Conclusions: Risk factors for malaria transmission differ dramatically across regions of Madagascar. These results may help stratifying current malaria control efforts in Madagascar beyond the scope of existing interventions.
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http://dx.doi.org/10.1186/s12936-020-03423-1DOI Listing
http://www.ncbi.nlm.nih.gov/pmc/articles/PMC7526177PMC
September 2020

The effects of changes in distance to nearest health facility on under-5 mortality and health care utilization in rural Malawi, 1980-1998.

BMC Health Serv Res 2020 Sep 24;20(1):899. Epub 2020 Sep 24.

Department of Global Health and Population, Harvard T.H. Chan School of Public Health, 655 Huntington Ave, Boston, MA, 02115, USA.

Background: Despite important progress, the burden of under-5 mortality remains unacceptably high, with an estimated 5.3 million deaths in 2018. Lack of access to health care is a major risk factor for under-5 mortality, and distance to health care facilities has been shown to be associated with less access to care in multiple contexts, but few such studies have used a counterfactual approach to produce causal estimates.

Methods: We combined retrospective reports on 18,714 births between 1980 and 1998 from the 2000 Malawi Demographic and Health Survey with a 1998 health facility census that includes the date of construction for each facility, including 335 maternity or maternity/dispensary facilities built in rural areas between 1980 and 1998. We estimated associations between distance to nearest health facility and (i) under-5 mortality, using Cox proportional hazards models, and (ii) maternal health care utilization (antenatal visits prior to delivery, place of delivery, receiving skilled assistance during delivery, and receiving a check-up following delivery), using linear probability models. We also estimated the causal effect of reducing the distance to nearest facility on those outcomes, using a two-way fixed effects approach.

Findings: We found that greater distance was associated with higher mortality (hazard ratio 1.007 for one additional kilometer [95%CI 1.001 to 1.014]) and lower health care utilization (for one additional kilometer: 1.2 percentage point (pp) increase in homebirth [95%CI 0.8 to 1.5]; 0.8 pp. decrease in at least three antenatal visits [95% CI - 1.4 to - 0.2]; 1.2 pp. decrease in skilled assistance during delivery [95%CI - 1.6 to - 0.8]). However, we found no effects of a decrease in distance to the nearest health facility on the hazard of death before age 5 years, nor on antenatal visits prior to delivery, place of delivery, or receiving skilled assistance during delivery. We also found that reductions in distance decrease the probability that a woman receives a check-up following delivery (2.4 pp. decrease for a 1 km decrease [95%CI 0.004 to 0.044]).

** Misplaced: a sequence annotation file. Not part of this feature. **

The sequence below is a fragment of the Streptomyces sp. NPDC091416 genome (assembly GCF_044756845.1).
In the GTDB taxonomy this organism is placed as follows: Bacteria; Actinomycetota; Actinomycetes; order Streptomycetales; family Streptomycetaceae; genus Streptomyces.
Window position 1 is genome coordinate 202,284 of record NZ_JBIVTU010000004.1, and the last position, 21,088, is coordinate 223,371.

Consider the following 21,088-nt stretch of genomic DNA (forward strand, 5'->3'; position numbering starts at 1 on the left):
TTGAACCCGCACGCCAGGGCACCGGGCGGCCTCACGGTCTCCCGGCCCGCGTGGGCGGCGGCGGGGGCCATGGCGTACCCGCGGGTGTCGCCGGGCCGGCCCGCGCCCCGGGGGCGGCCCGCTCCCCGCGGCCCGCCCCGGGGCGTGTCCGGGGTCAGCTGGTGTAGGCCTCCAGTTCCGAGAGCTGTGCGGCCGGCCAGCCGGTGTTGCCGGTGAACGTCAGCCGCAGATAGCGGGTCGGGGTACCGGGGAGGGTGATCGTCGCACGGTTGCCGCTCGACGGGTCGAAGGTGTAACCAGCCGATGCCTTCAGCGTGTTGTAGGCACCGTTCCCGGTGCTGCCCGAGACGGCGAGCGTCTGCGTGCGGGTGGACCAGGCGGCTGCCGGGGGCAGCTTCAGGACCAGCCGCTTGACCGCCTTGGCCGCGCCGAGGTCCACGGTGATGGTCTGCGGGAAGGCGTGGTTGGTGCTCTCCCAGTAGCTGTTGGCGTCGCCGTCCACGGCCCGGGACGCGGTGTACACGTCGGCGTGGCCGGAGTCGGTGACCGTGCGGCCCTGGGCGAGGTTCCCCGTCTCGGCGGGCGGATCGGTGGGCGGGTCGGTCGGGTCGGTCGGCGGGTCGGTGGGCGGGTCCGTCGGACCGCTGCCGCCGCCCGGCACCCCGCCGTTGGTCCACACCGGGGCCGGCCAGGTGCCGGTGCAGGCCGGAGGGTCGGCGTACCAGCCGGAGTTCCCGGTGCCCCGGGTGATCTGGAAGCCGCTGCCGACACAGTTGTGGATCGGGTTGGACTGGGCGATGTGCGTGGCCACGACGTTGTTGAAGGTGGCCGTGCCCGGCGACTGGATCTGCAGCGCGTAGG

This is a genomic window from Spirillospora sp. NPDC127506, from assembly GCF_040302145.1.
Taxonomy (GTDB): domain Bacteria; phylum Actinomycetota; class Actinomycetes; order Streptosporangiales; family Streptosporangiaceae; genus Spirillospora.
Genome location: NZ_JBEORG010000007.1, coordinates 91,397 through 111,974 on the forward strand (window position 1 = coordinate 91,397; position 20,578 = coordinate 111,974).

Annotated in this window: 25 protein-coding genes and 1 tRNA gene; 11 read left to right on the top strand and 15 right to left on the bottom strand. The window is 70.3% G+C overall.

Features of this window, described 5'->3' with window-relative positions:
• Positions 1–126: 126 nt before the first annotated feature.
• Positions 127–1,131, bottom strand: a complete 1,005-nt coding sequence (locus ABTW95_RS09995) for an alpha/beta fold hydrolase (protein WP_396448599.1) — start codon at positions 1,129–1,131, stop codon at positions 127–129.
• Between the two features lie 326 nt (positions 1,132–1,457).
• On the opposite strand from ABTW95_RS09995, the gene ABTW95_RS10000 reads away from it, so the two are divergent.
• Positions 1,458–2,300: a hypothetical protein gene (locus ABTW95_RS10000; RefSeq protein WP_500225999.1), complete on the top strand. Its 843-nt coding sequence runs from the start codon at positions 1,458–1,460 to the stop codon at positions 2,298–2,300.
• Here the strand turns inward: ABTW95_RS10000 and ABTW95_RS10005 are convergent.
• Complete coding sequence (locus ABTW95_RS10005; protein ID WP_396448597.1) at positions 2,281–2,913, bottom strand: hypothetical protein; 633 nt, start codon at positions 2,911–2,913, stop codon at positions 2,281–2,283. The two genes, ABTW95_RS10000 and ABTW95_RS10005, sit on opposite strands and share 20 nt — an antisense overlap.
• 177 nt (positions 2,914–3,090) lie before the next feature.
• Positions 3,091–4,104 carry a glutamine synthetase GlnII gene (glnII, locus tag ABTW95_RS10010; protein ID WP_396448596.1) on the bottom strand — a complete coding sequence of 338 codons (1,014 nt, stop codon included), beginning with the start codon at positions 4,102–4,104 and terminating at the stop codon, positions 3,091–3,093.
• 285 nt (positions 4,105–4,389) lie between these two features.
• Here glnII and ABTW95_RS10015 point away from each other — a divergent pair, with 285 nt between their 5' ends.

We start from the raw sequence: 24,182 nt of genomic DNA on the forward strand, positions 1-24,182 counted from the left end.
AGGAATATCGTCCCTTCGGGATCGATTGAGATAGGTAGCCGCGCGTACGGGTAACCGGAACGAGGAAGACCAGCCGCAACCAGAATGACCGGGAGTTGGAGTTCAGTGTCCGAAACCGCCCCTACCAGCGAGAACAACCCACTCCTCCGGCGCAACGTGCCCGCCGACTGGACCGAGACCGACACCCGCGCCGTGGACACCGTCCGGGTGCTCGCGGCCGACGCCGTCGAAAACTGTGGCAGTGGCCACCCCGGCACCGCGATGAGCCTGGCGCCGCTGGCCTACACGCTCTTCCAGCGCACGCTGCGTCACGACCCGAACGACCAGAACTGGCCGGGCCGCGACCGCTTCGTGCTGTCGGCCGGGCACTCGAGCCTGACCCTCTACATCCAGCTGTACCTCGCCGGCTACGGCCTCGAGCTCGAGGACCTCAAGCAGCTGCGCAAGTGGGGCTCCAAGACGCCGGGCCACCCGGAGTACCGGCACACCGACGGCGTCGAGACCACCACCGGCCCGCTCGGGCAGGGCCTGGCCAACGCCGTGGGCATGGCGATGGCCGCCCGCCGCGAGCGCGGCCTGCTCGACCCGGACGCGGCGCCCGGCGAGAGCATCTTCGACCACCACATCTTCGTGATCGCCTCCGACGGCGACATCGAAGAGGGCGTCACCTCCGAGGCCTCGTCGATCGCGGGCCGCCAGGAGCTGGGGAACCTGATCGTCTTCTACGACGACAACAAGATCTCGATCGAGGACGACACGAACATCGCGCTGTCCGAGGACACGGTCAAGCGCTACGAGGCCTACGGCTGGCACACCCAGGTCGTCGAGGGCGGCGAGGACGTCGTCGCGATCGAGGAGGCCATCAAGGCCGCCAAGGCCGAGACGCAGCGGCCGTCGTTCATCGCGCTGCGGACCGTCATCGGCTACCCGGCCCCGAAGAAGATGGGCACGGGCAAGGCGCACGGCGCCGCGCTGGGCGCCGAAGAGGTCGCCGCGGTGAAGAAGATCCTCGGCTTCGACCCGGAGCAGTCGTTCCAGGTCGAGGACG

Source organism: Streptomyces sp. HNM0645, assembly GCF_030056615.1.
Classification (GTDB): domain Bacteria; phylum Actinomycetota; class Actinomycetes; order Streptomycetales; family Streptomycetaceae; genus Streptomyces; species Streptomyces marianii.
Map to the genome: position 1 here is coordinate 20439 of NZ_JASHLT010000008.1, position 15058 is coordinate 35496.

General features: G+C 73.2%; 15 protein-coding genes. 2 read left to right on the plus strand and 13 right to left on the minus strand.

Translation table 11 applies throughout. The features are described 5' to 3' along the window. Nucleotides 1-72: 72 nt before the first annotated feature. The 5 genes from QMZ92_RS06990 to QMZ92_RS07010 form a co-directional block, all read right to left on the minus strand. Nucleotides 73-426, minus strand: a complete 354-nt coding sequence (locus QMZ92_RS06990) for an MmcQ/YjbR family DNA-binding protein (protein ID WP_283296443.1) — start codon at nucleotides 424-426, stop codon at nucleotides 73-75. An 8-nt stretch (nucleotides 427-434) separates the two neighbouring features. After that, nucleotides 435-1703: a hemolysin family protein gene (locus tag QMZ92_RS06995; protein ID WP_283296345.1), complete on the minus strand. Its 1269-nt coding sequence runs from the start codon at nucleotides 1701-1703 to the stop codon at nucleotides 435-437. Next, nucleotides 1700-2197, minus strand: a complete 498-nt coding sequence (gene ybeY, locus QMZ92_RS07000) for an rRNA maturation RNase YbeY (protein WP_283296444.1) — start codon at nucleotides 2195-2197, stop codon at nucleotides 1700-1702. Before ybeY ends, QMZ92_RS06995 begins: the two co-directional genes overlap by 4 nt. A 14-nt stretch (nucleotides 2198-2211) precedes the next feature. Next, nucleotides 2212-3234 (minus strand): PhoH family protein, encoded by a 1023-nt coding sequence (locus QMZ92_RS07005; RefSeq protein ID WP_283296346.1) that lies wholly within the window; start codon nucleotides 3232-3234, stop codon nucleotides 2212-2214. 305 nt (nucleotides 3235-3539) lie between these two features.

Conclusion: Reducing under-5 mortality and increasing utilization of care in rural Malawi and similar settings may require more than the construction of new health infrastructure. Importantly, the effects estimated here likely depend on the quality of health care, the availability of transportation, the demand for health services, and the underlying causes of mortality, among other factors.
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http://dx.doi.org/10.1186/s12913-020-05738-wDOI Listing
http://www.ncbi.nlm.nih.gov/pmc/articles/PMC7517642PMC
September 2020

Gridded population survey sampling: a systematic scoping review of the field and strategic research agenda.

Int J Health Geogr 2020 09 9;19(1):34. Epub 2020 Sep 9.

Harvard T.H. Chan School of Public Health, 677 Huntington Avenue, Boston, MA, 02115, USA.

Introduction: In low- and middle-income countries (LMICs), household survey data are a main source of information for planning, evaluation, and decision-making. Standard surveys are based on censuses, however, for many LMICs it has been more than 10 years since their last census and they face high urban growth rates. Over the last decade, survey designers have begun to use modelled gridded population estimates as sample frames. We summarize the state of the emerging field of gridded population survey sampling, focussing on LMICs.

Methods: We performed a systematic scoping review in Scopus of specific gridded population datasets and "population" or "household" "survey" reports, and solicited additional published and unpublished sources from colleagues.